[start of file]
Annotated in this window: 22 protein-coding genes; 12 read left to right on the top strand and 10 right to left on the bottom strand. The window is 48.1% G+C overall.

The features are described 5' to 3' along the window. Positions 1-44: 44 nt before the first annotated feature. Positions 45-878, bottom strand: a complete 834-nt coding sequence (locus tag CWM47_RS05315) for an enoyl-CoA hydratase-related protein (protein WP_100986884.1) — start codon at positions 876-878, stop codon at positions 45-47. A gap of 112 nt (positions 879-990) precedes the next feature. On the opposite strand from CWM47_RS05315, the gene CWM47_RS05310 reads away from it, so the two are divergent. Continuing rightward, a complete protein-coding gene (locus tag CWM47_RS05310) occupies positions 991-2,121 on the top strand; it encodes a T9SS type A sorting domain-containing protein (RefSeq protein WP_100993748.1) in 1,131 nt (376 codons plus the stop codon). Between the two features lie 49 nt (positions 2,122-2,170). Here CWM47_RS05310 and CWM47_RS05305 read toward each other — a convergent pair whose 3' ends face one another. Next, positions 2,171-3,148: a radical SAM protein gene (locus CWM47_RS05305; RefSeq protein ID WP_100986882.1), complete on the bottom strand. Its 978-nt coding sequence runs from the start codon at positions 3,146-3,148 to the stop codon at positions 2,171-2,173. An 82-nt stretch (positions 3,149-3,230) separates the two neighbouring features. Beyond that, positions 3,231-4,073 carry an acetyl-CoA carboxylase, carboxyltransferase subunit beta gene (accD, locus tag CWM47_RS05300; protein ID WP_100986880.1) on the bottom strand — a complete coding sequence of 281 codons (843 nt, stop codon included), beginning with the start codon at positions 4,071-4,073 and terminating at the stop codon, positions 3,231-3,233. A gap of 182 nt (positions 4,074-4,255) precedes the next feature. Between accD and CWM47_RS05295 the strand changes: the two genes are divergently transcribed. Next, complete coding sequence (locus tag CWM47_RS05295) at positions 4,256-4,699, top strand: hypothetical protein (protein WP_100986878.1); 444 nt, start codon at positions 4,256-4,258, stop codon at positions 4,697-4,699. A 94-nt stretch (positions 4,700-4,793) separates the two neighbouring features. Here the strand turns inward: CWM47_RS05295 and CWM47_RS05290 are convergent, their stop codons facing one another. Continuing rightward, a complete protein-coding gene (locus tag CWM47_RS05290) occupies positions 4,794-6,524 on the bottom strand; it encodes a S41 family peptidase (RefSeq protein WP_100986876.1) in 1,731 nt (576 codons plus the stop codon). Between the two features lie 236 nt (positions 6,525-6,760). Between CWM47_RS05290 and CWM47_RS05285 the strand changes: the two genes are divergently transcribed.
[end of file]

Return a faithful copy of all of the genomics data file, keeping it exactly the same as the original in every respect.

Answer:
Annotated in this window: 22 protein-coding genes; 12 read left to right on the top strand and 10 right to left on the bottom strand. The window is 48.1% G+C overall.

The features are described 5' to 3' along the window. Positions 1-44: 44 nt before the first annotated feature. Positions 45-878, bottom strand: a complete 834-nt coding sequence (locus tag CWM47_RS05315) for an enoyl-CoA hydratase-related protein (protein WP_100986884.1) — start codon at positions 876-878, stop codon at positions 45-47. A gap of 112 nt (positions 879-990) precedes the next feature. On the opposite strand from CWM47_RS05315, the gene CWM47_RS05310 reads away from it, so the two are divergent. Continuing rightward, a complete protein-coding gene (locus tag CWM47_RS05310) occupies positions 991-2,121 on the top strand; it encodes a T9SS type A sorting domain-containing protein (RefSeq protein WP_100993748.1) in 1,131 nt (376 codons plus the stop codon). Between the two features lie 49 nt (positions 2,122-2,170). Here CWM47_RS05310 and CWM47_RS05305 read toward each other — a convergent pair whose 3' ends face one another. Next, positions 2,171-3,148: a radical SAM protein gene (locus CWM47_RS05305; RefSeq protein ID WP_100986882.1), complete on the bottom strand. Its 978-nt coding sequence runs from the start codon at positions 3,146-3,148 to the stop codon at positions 2,171-2,173. An 82-nt stretch (positions 3,149-3,230) separates the two neighbouring features. Beyond that, positions 3,231-4,073 carry an acetyl-CoA carboxylase, carboxyltransferase subunit beta gene (accD, locus tag CWM47_RS05300; protein ID WP_100986880.1) on the bottom strand — a complete coding sequence of 281 codons (843 nt, stop codon included), beginning with the start codon at positions 4,071-4,073 and terminating at the stop codon, positions 3,231-3,233. A gap of 182 nt (positions 4,074-4,255) precedes the next feature. Between accD and CWM47_RS05295 the strand changes: the two genes are divergently transcribed. Next, complete coding sequence (locus tag CWM47_RS05295) at positions 4,256-4,699, top strand: hypothetical protein (protein WP_100986878.1); 444 nt, start codon at positions 4,256-4,258, stop codon at positions 4,697-4,699. A 94-nt stretch (positions 4,700-4,793) separates the two neighbouring features. Here the strand turns inward: CWM47_RS05295 and CWM47_RS05290 are convergent, their stop codons facing one another. Continuing rightward, a complete protein-coding gene (locus tag CWM47_RS05290) occupies positions 4,794-6,524 on the bottom strand; it encodes a S41 family peptidase (RefSeq protein WP_100986876.1) in 1,731 nt (576 codons plus the stop codon). Between the two features lie 236 nt (positions 6,525-6,760). Between CWM47_RS05290 and CWM47_RS05285 the strand changes: the two genes are divergently transcribed.